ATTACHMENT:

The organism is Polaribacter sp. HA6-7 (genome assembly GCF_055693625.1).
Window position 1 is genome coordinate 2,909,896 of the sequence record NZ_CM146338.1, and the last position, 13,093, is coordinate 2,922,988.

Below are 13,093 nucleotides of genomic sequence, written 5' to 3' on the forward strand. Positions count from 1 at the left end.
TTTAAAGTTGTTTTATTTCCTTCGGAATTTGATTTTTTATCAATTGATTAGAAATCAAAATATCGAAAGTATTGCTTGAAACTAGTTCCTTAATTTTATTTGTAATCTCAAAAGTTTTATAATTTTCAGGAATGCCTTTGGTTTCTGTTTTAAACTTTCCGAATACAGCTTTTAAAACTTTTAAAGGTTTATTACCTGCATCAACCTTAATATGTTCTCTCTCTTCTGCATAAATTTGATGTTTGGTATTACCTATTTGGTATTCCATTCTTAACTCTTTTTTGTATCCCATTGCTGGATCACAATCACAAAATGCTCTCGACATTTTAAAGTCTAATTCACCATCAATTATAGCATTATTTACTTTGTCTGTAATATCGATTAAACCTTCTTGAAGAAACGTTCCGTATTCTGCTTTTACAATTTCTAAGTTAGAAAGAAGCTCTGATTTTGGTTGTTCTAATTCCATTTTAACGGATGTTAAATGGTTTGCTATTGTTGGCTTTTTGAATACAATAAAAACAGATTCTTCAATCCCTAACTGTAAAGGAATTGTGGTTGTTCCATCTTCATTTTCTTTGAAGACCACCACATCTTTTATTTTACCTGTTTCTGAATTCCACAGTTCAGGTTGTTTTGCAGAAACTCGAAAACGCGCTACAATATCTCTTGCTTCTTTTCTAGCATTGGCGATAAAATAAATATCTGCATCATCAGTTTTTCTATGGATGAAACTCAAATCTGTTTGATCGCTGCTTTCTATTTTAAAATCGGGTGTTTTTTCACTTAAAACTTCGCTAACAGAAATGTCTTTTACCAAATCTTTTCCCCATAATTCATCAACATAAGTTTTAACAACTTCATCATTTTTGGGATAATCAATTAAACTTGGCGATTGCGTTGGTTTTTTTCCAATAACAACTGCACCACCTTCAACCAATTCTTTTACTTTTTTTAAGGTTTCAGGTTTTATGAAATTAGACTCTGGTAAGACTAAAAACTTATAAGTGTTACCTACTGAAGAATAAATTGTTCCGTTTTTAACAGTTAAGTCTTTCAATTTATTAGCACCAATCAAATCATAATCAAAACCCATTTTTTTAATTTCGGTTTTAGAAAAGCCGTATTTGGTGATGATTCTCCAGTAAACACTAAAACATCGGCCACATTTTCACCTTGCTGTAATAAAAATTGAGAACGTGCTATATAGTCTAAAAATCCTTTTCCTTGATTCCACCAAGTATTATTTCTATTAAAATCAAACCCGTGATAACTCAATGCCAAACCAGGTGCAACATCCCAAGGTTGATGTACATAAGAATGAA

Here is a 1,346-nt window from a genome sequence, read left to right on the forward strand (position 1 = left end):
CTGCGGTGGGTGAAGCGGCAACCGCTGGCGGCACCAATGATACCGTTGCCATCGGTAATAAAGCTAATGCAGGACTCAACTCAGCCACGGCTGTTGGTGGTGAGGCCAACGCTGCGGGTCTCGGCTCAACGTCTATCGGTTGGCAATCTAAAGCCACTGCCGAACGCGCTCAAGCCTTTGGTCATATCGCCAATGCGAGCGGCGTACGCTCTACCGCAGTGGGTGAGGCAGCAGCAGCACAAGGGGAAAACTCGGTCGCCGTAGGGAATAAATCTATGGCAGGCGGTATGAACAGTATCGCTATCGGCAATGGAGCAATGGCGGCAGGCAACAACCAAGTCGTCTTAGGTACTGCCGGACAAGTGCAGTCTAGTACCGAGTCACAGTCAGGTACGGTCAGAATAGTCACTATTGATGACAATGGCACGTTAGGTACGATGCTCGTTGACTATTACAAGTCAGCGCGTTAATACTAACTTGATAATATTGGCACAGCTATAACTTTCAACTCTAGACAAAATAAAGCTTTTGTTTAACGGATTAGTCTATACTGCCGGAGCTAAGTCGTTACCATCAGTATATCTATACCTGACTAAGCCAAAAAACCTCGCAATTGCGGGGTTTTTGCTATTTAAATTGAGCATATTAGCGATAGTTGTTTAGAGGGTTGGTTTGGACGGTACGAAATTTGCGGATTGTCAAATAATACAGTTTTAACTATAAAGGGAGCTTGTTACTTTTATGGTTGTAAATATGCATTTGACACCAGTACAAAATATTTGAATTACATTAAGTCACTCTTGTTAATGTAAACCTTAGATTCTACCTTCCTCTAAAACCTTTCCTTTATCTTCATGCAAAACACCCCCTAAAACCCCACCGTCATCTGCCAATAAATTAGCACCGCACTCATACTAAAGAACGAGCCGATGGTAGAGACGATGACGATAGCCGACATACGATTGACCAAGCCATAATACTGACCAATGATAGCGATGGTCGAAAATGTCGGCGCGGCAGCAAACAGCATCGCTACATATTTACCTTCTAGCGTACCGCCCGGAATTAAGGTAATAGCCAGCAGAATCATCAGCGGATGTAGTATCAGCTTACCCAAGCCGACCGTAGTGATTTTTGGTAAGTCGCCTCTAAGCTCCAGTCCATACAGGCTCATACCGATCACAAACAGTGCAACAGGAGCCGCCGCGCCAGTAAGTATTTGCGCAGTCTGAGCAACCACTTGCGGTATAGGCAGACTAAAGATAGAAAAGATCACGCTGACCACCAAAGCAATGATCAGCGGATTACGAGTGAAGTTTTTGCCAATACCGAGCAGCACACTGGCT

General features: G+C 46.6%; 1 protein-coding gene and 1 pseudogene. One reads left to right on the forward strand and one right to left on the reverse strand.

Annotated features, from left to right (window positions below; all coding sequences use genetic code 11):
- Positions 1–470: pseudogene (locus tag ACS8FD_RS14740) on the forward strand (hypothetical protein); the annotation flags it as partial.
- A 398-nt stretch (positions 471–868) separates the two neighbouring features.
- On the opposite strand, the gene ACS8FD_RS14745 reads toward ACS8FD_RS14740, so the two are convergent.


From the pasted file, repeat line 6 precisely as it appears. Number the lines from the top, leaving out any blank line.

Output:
CTGCGGTGGGTGAAGCGGCAACCGCTGGCGGCACCAATGATACCGTTGCCATCGGTAATAAAGCTAATGCAGGACTCAACTCAGCCACGGCTGTTGGTGGTGAGGCCAACGCTGCGGGTCTCGGCTCAACGTCTATCGGTTGGCAATCTAAAGCCACTGCCGAACGCGCTCAAGCCTTTGGTCATATCGCCAATGCGAGCGGCGTACGCTCTACCGCAGTGGGTGAGGCAGCAGCAGCACAAGGGGAAAACTCGGTCGCCGTAGGGAATAAATCTATGGCAGGCGGTATGAACAGTATCGCTATCGGCAATGGAGCAATGGCGGCAGGCAACAACCAAGTCGTCTTAGGTACTGCCGGACAAGTGCAGTCTAGTACCGAGTCACAGTCAGGTACGGTCAGAATAGTCACTATTGATGACAATGGCACGTTAGGTACGATGCTCGTTGACTATTACAAGTCAGCGCGTTAATACTAACTTGATAATATTGGCACAGCTATAACTTTCAACTCTAGACAAAATAAAGCTTTTGTTTAACGGATTAGTCTATACTGCCGGAGCTAAGTCGTTACCATCAGTATATCTATACCTGACTAAGCCAAAAAACCTCGCAATTGCGGGGTTTTTGCTATTTAAATTGAGCATATTAGCGATAGTTGTTTAGAGGGTTGGTTTGGACGGTACGAAATTTGCGGATTGTCAAATAATACAGTTTTAACTATAAAGGGAGCTTGTTACTTTTATGGTTGTAAATATGCATTTGACACCAGTACAAAATATTTGAATTACATTAAGTCACTCTTGTTAATGTAAACCTTAGATTCTACCTTCCTCTAAAACCTTTCCTTTATCTTCATGCAAAACACCCCCTAAAACCCCACCGTCATCTGCCAATAAATTAGCACCGCACTCATACTAAAGAACGAGCCGATGGTAGAGACGATGACGATAGCCGACATACGATTGACCAAGCCATAATACTGACCAATGATAGCGATGGTCGAAAATGTCGGCGCGGCAGCAAACAGCATCGCTACATATTTACCTTCTAGCGTACCGCCCGGAATTAAGGTAATAGCCAGCAGAATCATCAGCGGATGTAGTATCAGCTTACCCAAGCCGACCGTAGTGATTTTTGGTAAGTCGCCTCTAAGCTCCAGTCCATACAGGCTCATACCGATCACAAACAGTGCAACAGGAGCCGCCGCGCCAGTAAGTATTTGCGCAGTCTGAGCAACCACTTGCGGTATAGGCAGACTAAAGATAGAAAAGATCACGCTGACCACCAAAGCAATGATCAGCGGATTACGAGTGAAGTTTTTGCCAATACCGAGCAGCACACTGGCT